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Antonio Meucci. The Invention of the Telephone. The Real Inventor of the Telephone: Bell or Meucci?. Although it was Alexander Graham Bell who was credited to be the inventor of the telephone, it was the ideas and plans of Antonio Meucci which lead to the development of Bell’s famous invention.

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antonio meucci

Antonio Meucci

The Invention of the Telephone

the real inventor of the telephone bell or meucci
The Real Inventor of the Telephone: Bell or Meucci?
  • Although it was Alexander Graham Bell who was credited to be the inventor of the telephone, it was the ideas and plans of Antonio Meucci which lead to the development of Bell’s famous invention.
  • On June 11th, 2002, the US Congress finally officially recognized that the Italian inventor Antonio Meucci is to be credited for the invention of the telephone.
life around the telephone
Life around the Telephone
  • Antonio Meucci was born in Florence, Italy in April 1808
  • He was initially obsessed with medical uses of electricity, and soon realized that one could transmit voice via wire. Meucci developed a method of using electric shocks to treat illness (electro therapy), which had become quite popular in Havana.  One day, while preparing to administer a treatment to a friend, Meucci heard an exclamation of the friend, who was in the next room, over the piece of copper wire running between them.  Between 1850 and 1862 he developed at least 30 different models of telephone, although he was too poor to protect his inventions with a patent (this would have costed him $250).
  • Later a dramatic event happened, in which Meucci was severely burned in the explosion of the steamship Westfield returning from New York. This brought things to an even more tragic state.  While Meucci lay in hospital, miraculously alive after the disaster, his wife sold many of his working models (including the telephone prototype) and other materials to a secondhand dealer for six dollars.  When Meucci sought to buy these precious objects back, he was told that they had been resold to an "unknown young man" whose identity remained a mystery.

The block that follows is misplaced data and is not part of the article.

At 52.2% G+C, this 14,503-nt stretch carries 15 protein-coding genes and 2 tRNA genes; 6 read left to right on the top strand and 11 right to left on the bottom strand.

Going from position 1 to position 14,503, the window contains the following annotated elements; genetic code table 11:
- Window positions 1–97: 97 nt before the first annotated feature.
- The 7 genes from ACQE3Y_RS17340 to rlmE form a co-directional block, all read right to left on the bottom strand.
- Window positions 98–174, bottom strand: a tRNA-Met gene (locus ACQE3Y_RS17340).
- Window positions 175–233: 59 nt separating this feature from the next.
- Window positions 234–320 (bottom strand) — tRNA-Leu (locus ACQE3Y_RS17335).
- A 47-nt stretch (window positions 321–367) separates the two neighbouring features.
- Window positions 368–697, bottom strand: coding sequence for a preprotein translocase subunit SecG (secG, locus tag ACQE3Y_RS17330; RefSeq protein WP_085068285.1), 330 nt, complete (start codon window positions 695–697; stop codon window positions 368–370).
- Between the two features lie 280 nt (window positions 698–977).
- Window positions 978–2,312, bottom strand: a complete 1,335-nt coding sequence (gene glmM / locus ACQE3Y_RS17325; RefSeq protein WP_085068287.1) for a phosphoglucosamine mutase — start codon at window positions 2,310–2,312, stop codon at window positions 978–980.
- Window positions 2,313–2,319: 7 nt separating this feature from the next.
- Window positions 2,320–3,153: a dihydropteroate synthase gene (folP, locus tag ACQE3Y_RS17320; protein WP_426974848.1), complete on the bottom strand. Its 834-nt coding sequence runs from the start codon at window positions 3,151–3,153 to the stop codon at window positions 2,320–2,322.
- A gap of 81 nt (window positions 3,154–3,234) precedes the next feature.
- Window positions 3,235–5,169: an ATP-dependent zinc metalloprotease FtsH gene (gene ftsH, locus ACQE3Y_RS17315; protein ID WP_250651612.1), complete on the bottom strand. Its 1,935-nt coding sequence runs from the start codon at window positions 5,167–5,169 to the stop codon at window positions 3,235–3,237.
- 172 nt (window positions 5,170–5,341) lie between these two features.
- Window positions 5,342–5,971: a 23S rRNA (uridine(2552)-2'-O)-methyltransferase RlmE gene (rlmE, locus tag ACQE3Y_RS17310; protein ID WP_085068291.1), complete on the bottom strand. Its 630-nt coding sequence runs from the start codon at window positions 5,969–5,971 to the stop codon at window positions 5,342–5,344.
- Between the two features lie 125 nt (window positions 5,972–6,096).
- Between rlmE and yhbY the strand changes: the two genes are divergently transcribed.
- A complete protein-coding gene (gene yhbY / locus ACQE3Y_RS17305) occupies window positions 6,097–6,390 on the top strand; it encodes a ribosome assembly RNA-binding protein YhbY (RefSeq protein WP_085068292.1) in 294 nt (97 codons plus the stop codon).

life around the telephone4
Life around the Telephone
  • Crushed, but not beaten, Meucci worked night and day to reconstruct his invention and to produce new designs and specifications, clearly apprehensive that someone could steal the device before he could have it patented.  Unable to raise the sum for a definitive patent, he took recourse in a caveat or notice of intent, which was registered on December 28, 1871 and renewed in 1872 and 1873 but, fatefully, not thereafter.
  • In 1876 Alexander Bell then made a patent which made him the inventor of the Telephone.
  • In 1876, Alexander Graham Bell filed a patent which did not really describe the telephone but refers to it as such.  When Meucci learned of this, he instructed his lawyer to protest to the U.S. Patent Office in Washington, something that was never done. 
  • However, a friend did contact Washington, only to learn that all the documents relevant to the "Talking Telegraph" filed in Meucci's caveat had been "lost."
  • Later investigation produced evidence of illegal relationships linking certain employees of the Patent Office and officials of Bell's company.  And later, in the course of litigation between Bell and Western Union, it was revealed that Bell had agreed to pay Western Union 20 percent of profits from commercialization of his "invention" for a period of 17 years. 
  • There is still a lot of controversy and intrigue surrounding the invention of the telephone. There have been court cases, books, and articles generated about the subject. Of course, Alexander Graham Bell is the father of the telephone. Since it was his design that was first patented, however, he was not the first inventor to come up with the idea of a telephone.
  • There has been much debate over whether Bell or Meucci should be credited for the invention of the telephone. Finally, On June 11, 2002 the U.S. Congress recognized Meucci as the real inventor. Some say that Bell should be the inventor, while other still believe that Meucci should be given credit.
meucci s caveat
Meucci’s Caveat
  • Antonio Meucci, began developing the design of a talking telegraph or telephone in 1849. In 1871, he filed a caveat (an announcement of an invention) for his design of a talking telegraph. Due to hardships, Meucci could not renew his caveat. It was then that Alexander Bell filled for the invention of the telephone and got it.
  • Meucci’s invention of the practical telephone sparked a new era of modern communication.
  • The telephone was and still is the basics of modern world communication.
  • Without the invention of the telephone, businesses and social activities would not be the same.

So finally almost 150 years later, after a hard struggle fighting for his invention, which was taken away from him by Alexander Graham Bell, Antonio Meucci is given credit for the invention of the telephone on June 11 2002.